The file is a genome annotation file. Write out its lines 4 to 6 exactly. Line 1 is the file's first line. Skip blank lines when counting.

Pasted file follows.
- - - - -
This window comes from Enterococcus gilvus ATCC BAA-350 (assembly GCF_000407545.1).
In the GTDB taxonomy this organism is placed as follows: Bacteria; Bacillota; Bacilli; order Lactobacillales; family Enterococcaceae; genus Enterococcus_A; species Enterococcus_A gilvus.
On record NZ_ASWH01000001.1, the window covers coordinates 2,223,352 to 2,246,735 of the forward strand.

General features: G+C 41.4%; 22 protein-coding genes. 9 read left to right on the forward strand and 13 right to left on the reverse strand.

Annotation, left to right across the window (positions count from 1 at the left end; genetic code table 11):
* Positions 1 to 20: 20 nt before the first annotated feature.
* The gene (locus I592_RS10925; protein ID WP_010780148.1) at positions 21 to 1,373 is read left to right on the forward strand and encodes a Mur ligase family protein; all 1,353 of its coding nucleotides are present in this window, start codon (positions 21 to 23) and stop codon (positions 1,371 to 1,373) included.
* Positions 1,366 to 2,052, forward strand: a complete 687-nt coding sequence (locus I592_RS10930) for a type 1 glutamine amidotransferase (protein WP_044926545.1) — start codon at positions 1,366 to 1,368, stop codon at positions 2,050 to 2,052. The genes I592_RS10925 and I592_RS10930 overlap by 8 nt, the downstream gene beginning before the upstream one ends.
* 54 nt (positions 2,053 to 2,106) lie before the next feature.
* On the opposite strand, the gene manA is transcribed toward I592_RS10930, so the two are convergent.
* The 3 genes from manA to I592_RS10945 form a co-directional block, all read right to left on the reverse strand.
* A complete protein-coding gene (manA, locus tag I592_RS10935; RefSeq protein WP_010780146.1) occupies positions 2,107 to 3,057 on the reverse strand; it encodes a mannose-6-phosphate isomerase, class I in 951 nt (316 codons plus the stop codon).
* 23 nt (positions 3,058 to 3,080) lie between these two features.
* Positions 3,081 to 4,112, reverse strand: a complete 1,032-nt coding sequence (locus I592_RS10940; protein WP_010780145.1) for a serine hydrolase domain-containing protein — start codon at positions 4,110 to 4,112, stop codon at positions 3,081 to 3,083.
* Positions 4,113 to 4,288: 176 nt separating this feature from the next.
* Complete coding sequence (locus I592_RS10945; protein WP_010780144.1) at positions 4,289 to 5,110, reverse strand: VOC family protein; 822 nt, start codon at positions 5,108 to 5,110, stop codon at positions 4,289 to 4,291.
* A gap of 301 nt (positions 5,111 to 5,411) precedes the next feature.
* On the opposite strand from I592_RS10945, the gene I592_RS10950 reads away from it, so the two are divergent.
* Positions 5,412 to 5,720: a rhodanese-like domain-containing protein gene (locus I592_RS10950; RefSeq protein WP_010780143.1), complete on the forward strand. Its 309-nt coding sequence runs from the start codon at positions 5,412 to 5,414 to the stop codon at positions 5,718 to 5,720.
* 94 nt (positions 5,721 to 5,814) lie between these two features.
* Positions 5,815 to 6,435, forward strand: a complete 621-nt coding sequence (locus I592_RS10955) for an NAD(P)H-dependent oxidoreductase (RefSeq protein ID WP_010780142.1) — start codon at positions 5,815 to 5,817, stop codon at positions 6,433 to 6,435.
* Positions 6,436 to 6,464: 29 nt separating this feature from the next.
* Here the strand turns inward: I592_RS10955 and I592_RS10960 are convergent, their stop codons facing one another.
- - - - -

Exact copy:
General features: G+C 41.4%; 22 protein-coding genes. 9 read left to right on the forward strand and 13 right to left on the reverse strand.

Annotation, left to right across the window (positions count from 1 at the left end; genetic code table 11):
* Positions 1 to 20: 20 nt before the first annotated feature.